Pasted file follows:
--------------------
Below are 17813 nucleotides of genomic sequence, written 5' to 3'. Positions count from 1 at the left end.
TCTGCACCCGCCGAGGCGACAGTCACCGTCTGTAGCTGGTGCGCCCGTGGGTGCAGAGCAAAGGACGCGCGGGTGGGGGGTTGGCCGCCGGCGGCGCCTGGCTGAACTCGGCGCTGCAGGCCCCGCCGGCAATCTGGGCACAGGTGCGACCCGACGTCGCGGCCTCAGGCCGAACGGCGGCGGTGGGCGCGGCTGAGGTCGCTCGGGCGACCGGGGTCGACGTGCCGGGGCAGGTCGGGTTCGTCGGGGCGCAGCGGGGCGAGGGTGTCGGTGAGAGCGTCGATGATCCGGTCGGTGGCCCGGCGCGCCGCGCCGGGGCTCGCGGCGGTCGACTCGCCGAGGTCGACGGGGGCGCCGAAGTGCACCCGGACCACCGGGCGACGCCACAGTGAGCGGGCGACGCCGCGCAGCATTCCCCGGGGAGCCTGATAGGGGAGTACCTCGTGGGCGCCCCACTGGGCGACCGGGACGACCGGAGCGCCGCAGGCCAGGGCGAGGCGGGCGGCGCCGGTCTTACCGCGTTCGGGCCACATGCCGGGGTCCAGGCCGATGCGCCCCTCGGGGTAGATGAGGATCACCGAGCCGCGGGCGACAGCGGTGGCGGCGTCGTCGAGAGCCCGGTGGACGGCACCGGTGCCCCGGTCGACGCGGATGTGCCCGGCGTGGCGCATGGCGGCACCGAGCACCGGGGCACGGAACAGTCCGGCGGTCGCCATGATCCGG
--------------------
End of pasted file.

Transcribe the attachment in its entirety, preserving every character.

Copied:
Below are 17813 nucleotides of genomic sequence, written 5' to 3'. Positions count from 1 at the left end.
TCTGCACCCGCCGAGGCGACAGTCACCGTCTGTAGCTGGTGCGCCCGTGGGTGCAGAGCAAAGGACGCGCGGGTGGGGGGTTGGCCGCCGGCGGCGCCTGGCTGAACTCGGCGCTGCAGGCCCCGCCGGCAATCTGGGCACAGGTGCGACCCGACGTCGCGGCCTCAGGCCGAACGGCGGCGGTGGGCGCGGCTGAGGTCGCTCGGGCGACCGGGGTCGACGTGCCGGGGCAGGTCGGGTTCGTCGGGGCGCAGCGGGGCGAGGGTGTCGGTGAGAGCGTCGATGATCCGGTCGGTGGCCCGGCGCGCCGCGCCGGGGCTCGCGGCGGTCGACTCGCCGAGGTCGACGGGGGCGCCGAAGTGCACCCGGACCACCGGGCGACGCCACAGTGAGCGGGCGACGCCGCGCAGCATTCCCCGGGGAGCCTGATAGGGGAGTACCTCGTGGGCGCCCCACTGGGCGACCGGGACGACCGGAGCGCCGCAGGCCAGGGCGAGGCGGGCGGCGCCGGTCTTACCGCGTTCGGGCCACATGCCGGGGTCCAGGCCGATGCGCCCCTCGGGGTAGATGAGGATCACCGAGCCGCGGGCGACAGCGGTGGCGGCGTCGTCGAGAGCCCGGTGGACGGCACCGGTGCCCCGGTCGACGCGGATGTGCCCGGCGTGGCGCATGGCGGCACCGAGCACCGGGGCACGGAACAGTCCGGCGGTCGCCATGATCCGG